Welcome and enjoy the 31st installment of my lectures on Tolkien and Lewis!
What would happen if our imagination flew to the Tavern at the World’s End? Here I imagine being a fly on the wall in such a tavern, eavesdropping on the conversations of some of my favourite fictional priests:
Here are my musings on the difference between time taken and time wasted:
There is magic, deep magic, and deeper magic in the world of Narnia:
I'm currently re-reading Unpopular Opinions, Dorothy L. Sayers' superb selection of essays, and have been blown away once again by her sheer genius. The essays on the Christian Aesthetic and the Creative Mind, reflecting her discussion of these issues in her seminal Mind of the Maker, are simply and profoundly sublime. And whilst I'm singing her praises, I should also laud her masterful notes to her own translation of Dante's Divine Comedy, which are the epitome of Thomistic applicability and succinctness.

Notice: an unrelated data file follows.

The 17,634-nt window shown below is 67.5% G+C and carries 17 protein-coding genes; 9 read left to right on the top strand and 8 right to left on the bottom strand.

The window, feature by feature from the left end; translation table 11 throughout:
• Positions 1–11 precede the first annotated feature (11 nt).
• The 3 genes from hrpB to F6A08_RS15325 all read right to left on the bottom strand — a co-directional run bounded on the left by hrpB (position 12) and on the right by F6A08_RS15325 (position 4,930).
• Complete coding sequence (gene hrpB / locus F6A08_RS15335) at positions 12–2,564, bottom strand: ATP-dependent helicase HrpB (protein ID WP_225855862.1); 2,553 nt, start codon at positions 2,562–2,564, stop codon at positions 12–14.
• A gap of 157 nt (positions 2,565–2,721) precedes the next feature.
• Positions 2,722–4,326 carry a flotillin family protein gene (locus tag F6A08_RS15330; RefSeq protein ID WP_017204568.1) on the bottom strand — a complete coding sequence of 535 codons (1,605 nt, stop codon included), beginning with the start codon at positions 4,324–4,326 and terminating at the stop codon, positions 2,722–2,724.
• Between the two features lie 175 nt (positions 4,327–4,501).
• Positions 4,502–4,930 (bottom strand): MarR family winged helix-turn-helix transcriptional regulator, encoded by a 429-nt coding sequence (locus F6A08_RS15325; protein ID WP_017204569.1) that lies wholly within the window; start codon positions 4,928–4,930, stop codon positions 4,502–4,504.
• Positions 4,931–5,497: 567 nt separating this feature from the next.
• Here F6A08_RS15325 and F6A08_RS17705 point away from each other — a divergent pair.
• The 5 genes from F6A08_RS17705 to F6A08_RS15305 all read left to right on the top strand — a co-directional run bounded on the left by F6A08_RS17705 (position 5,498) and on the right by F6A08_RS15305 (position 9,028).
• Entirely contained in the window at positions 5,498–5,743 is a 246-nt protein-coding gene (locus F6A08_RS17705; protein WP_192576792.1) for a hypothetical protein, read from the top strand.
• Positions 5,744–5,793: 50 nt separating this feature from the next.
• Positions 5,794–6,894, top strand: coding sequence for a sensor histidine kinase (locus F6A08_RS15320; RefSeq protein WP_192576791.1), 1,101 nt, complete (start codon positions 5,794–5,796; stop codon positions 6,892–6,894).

I'm pleased to see an elegiac defence of the English Pub in a recent issue of The Economist. The fact that it is written by the journal's obituary editor might be seen as portentous. The truth is that the traditional English pub is endangered, like the nation that gave it birth.
I’ve been travelling a great deal over the past week.
What is Romanticism? What do Rome and Romanticism have in common? How do they differ? Does Romanticism sometimes lead to Rome? These questions are considered in this essay of mine, just published by the National Catholic Register:
I’ve just given an hour-long radio interview with the wonderful Jesuit, Fr. Robert McTeigue, discussing my new book Literature: What Every Catholic Should Know:
Link to the broadcast as streaming audio, with resources list:
Link to the broadcast as podcast: